While researching an article on film certification I came across the BBFC podcast. In one of their episodes they mentioned the highest number of complaints they have received in recent years was for Black Swan (2011). The most interesting thing was how few complains and what they were for; The number was around 40 and the reason, parents complaining that their daughters who were expecting a nice film about ballet. It was clearly a case of expectations. The trailer makes the film look like the giallo inspired psychological horror/thriller that it is. As someone who grew up watching films on video with a certificate beyond my age I may not have the best judgment on the subject, however I do think the 15 is about right.
A look at the BBFC website gives a interesting insight into how they came to the decision “Black Swan presented the BBFC with a whole range of classification issues when it was submitted for an advice viewing in 2010”. It appears the reasons the film received the 15 certificate and was considered for an 18 include: Sex, language, drug use, self harm and bloody images as described in the BBFCinsight (BBFCinsight is aimed particularly at parents. It offers a summary of how and why a film was rated at any given category). The film’s director Darren Aronofsky previous made Requiem For a Dream (2001) that received an 18 certificate for “strong drug use, language, violence, sex and medical gore”. Everything in the film stems from the drug use, and if there ever was an anti-drug film this is it.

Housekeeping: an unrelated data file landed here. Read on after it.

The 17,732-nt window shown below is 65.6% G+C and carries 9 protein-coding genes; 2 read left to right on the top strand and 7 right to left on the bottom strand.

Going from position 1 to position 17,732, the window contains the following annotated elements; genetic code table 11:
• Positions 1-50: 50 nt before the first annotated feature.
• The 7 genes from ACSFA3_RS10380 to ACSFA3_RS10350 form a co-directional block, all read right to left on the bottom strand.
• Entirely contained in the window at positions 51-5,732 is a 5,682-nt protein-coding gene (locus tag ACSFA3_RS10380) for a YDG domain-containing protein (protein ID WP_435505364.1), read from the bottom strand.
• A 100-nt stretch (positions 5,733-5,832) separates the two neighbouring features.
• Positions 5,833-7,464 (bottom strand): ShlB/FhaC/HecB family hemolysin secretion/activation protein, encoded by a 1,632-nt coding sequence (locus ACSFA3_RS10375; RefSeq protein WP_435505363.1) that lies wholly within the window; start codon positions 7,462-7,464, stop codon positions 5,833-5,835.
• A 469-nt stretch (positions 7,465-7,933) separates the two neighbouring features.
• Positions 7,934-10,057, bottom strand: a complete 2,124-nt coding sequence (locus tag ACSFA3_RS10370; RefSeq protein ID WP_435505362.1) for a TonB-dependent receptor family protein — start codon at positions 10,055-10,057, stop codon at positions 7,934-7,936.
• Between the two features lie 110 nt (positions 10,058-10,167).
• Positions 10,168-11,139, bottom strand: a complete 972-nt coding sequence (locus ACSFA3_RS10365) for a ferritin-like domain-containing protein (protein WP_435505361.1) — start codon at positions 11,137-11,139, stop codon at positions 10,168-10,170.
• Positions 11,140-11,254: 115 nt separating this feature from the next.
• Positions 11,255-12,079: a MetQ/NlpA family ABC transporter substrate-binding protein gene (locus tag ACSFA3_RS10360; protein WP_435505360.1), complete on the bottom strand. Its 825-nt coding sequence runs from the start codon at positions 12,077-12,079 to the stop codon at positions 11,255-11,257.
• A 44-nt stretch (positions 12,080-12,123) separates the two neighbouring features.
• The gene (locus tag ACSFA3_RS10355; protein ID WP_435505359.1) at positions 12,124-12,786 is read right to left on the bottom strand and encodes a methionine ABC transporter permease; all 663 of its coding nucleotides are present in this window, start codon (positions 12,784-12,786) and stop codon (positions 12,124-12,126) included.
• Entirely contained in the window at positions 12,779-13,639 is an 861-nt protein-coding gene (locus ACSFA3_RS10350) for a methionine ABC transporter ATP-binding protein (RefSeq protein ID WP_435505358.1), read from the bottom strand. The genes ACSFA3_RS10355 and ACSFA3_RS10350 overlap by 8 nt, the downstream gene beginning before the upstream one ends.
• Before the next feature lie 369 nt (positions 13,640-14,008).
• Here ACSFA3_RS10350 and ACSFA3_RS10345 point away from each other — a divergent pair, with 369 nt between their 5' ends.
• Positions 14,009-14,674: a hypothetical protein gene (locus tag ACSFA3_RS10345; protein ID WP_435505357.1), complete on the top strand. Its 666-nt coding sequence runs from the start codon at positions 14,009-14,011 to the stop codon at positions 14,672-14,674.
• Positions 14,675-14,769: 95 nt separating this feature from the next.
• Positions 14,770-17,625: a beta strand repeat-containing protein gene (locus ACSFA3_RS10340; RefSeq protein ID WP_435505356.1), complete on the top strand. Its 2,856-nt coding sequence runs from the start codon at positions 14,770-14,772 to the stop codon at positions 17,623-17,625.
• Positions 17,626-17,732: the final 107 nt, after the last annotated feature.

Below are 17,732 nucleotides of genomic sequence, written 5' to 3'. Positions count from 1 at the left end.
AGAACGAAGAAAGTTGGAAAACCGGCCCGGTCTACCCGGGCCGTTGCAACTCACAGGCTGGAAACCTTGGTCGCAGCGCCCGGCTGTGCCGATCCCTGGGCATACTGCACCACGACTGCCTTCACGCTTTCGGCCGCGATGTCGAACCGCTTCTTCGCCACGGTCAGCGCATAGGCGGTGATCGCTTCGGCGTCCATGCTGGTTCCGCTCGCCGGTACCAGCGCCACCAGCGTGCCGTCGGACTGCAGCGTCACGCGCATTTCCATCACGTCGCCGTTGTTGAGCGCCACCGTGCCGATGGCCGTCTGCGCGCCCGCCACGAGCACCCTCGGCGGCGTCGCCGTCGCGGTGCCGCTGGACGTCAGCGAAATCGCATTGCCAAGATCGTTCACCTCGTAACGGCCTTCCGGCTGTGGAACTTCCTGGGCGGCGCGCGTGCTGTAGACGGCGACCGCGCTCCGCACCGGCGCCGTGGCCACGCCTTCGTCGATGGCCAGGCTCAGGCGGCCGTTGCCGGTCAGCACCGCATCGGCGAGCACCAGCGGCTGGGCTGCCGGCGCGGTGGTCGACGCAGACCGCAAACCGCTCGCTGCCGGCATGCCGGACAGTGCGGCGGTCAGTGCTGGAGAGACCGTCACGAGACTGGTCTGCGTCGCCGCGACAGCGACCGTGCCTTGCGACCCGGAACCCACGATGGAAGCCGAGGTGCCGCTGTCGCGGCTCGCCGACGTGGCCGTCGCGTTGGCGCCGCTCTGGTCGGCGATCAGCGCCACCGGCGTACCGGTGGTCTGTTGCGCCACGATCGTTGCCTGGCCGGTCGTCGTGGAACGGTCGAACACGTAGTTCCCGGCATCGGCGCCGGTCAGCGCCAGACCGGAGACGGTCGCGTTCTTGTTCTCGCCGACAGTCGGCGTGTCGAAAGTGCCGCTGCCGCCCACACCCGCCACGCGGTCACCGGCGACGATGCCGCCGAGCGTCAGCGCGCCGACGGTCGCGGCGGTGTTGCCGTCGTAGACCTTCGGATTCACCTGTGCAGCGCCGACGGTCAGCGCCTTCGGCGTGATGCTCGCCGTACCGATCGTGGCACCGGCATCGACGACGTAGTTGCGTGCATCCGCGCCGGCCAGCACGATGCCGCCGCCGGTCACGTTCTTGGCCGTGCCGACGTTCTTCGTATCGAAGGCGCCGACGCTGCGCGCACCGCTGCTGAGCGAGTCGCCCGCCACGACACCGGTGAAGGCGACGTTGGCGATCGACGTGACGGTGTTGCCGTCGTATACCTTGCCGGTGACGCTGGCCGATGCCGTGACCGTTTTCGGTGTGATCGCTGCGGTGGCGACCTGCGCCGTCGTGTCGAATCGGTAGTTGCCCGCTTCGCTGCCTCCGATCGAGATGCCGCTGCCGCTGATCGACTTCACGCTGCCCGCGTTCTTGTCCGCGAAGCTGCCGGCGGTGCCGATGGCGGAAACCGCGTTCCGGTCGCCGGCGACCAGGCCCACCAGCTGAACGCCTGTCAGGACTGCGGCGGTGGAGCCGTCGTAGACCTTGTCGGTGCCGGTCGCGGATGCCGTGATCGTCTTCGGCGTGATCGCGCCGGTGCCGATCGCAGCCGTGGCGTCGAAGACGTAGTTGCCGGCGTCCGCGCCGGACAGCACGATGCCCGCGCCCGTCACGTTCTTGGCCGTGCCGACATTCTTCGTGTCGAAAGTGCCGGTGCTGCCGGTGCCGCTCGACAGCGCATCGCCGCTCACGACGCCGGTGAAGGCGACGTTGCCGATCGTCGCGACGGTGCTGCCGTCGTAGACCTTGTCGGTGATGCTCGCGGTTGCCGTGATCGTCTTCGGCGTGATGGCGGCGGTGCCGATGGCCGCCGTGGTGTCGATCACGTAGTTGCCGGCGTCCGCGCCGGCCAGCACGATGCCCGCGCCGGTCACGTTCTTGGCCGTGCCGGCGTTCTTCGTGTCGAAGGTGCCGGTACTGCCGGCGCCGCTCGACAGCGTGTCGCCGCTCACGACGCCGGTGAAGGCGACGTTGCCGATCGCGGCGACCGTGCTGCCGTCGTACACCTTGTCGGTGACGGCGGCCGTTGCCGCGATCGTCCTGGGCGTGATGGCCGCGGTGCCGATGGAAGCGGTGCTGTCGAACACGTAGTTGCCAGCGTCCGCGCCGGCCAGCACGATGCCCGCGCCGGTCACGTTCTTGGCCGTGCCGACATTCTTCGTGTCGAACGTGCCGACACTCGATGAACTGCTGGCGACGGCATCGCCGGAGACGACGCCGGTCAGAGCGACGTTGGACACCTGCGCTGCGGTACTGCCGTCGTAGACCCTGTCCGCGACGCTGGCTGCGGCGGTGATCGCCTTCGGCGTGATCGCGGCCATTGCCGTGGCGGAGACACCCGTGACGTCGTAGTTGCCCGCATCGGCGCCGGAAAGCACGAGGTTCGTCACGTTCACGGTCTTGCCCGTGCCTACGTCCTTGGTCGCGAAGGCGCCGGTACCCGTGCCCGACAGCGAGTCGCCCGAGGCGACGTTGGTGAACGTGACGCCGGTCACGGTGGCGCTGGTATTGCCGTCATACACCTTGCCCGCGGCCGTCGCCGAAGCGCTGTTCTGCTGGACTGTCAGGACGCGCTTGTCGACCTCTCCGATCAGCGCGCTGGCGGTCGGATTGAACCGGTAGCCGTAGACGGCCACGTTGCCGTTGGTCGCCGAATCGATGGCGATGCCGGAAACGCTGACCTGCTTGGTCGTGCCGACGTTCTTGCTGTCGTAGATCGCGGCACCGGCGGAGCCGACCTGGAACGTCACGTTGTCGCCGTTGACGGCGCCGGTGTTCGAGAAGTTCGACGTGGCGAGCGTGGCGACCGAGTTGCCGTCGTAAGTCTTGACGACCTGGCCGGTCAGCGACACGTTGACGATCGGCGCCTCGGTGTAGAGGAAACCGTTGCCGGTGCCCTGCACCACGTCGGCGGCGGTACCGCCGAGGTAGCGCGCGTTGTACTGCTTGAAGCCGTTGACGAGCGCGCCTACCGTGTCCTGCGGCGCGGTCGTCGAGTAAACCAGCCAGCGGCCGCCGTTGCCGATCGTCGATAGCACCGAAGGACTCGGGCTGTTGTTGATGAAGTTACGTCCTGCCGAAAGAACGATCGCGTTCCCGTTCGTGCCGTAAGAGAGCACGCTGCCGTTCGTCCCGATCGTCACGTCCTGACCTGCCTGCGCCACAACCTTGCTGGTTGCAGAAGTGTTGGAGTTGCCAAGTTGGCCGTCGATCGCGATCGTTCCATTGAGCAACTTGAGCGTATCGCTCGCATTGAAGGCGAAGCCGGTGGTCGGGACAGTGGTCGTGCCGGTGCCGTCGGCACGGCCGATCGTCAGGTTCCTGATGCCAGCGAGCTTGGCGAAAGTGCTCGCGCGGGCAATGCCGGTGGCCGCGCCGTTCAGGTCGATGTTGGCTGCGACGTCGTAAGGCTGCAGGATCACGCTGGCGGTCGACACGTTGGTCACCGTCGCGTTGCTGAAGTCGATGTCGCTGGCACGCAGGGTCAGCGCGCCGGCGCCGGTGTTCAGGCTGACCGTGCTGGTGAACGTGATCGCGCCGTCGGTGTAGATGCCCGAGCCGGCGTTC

As mentioned, it’s all a matter of perspective. Black Swan is a psychological thriller about the breakdown of an emotionally fragile young woman. On the other hand the seminal Ballet movie Michael Powell and Emeric Pressburger’s THE RED SHOES (1948) is actually a darker movie. When you strip away the stunning photography and fantastic score you are left with a story of a woman who is forced to make an impossible choice between love and the job she loves. It’s a fairytale with all the sweetness and happiness removed. A movie that is as devastating as it is beautiful. Without the sex, language, drug use, self harm and bloody images the film has a U rating meaning anyone of any age can watch it without any warning that they are going to have their heart and hope ripped from them.
I’m unsure what conclusions we can draw from this other than to say films aren’t always what you expect and the written guidelines such as BBFCinsight are probably more relevant the simple number or letter of the certificate.